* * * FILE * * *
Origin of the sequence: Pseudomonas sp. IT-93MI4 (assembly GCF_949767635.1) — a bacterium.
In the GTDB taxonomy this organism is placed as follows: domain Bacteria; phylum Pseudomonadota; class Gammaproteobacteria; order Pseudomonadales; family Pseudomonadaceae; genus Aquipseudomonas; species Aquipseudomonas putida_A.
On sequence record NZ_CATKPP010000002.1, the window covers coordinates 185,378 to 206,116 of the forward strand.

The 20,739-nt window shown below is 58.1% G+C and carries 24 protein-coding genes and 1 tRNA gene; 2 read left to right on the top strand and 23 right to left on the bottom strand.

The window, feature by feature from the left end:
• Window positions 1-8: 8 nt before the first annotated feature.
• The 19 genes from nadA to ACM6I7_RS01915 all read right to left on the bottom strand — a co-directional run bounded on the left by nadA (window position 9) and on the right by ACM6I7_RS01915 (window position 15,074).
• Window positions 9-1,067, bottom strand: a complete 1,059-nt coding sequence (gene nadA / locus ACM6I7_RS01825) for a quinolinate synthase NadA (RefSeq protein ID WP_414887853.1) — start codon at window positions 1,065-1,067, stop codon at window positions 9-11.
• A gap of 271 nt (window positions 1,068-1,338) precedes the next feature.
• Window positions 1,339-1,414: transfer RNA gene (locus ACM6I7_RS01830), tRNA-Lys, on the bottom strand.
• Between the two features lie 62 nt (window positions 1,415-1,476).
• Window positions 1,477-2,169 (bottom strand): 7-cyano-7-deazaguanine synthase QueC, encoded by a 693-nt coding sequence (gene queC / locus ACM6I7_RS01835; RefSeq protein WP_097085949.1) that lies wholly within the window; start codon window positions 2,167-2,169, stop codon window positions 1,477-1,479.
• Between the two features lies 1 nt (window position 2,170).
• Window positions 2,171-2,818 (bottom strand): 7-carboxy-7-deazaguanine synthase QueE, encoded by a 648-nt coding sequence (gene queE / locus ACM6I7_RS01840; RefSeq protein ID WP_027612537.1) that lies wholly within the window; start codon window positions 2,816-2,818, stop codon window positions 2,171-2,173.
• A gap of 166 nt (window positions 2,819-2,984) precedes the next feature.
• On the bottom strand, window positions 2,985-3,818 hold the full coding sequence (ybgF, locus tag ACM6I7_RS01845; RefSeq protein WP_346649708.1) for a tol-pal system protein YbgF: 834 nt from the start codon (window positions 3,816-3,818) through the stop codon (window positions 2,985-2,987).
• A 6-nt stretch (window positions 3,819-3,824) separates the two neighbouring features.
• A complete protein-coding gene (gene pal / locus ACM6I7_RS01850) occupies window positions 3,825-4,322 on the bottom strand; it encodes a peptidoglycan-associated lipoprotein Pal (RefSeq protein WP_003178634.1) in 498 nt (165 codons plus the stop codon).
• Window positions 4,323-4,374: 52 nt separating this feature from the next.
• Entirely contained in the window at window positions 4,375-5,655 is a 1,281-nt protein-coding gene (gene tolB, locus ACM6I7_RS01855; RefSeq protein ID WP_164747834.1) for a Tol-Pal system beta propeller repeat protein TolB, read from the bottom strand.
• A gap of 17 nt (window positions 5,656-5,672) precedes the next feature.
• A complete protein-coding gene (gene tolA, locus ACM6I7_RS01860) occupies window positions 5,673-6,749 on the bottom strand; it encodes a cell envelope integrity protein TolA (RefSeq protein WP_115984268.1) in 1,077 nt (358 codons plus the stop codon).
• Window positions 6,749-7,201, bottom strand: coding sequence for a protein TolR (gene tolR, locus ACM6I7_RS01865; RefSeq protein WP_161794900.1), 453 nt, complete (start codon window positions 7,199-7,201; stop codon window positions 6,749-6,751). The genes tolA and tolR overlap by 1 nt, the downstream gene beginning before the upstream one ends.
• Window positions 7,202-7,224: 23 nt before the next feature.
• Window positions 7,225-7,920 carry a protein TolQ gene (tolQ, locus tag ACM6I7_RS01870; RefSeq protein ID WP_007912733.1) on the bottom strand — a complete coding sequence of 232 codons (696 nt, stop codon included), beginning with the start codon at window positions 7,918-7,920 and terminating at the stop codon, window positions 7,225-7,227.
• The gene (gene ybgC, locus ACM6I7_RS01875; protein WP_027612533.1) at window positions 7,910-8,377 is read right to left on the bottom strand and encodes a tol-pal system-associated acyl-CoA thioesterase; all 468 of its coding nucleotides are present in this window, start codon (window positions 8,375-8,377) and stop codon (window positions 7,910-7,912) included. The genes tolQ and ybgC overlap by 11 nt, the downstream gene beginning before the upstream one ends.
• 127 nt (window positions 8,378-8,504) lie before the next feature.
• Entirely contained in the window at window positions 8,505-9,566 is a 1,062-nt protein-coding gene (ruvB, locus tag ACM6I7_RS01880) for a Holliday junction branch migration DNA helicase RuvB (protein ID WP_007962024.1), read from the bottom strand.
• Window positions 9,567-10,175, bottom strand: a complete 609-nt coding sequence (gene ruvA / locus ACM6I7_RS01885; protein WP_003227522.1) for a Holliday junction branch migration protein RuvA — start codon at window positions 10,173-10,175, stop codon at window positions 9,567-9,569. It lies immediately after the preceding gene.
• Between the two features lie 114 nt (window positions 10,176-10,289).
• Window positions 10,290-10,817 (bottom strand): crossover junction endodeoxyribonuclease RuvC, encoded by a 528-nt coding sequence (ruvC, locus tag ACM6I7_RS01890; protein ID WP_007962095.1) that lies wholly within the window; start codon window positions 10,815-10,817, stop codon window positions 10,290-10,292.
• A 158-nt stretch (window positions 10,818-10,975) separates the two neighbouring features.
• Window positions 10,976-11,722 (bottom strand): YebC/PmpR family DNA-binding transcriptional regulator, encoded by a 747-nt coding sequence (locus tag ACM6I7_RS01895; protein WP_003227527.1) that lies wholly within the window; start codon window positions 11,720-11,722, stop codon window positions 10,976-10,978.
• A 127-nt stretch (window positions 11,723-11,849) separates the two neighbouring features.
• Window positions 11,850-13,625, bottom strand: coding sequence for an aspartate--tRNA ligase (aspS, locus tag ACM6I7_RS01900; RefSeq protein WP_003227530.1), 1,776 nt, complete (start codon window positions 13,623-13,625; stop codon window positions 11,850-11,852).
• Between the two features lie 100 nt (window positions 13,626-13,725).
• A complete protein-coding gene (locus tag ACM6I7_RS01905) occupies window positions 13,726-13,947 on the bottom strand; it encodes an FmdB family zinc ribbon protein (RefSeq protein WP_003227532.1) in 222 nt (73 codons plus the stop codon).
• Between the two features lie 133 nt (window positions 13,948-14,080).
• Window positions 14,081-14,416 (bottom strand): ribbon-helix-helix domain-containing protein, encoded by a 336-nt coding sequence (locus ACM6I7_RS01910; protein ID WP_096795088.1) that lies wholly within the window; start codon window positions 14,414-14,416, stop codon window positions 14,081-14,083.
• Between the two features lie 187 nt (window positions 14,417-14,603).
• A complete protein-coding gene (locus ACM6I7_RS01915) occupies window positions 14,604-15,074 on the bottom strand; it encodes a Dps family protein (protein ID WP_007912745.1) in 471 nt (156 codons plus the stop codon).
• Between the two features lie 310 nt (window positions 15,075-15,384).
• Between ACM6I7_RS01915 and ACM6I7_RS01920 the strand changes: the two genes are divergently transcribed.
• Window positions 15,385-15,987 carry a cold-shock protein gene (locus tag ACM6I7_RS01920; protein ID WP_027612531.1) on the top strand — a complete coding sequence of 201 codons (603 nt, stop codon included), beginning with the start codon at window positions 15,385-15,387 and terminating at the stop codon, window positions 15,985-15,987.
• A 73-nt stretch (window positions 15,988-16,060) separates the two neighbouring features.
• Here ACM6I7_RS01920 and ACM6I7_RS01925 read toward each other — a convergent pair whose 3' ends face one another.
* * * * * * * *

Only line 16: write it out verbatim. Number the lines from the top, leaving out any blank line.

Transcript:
• On the bottom strand, window positions 2,985-3,818 hold the full coding sequence (ybgF, locus tag ACM6I7_RS01845; RefSeq protein WP_346649708.1) for a tol-pal system protein YbgF: 834 nt from the start codon (window positions 3,816-3,818) through the stop codon (window positions 2,985-2,987).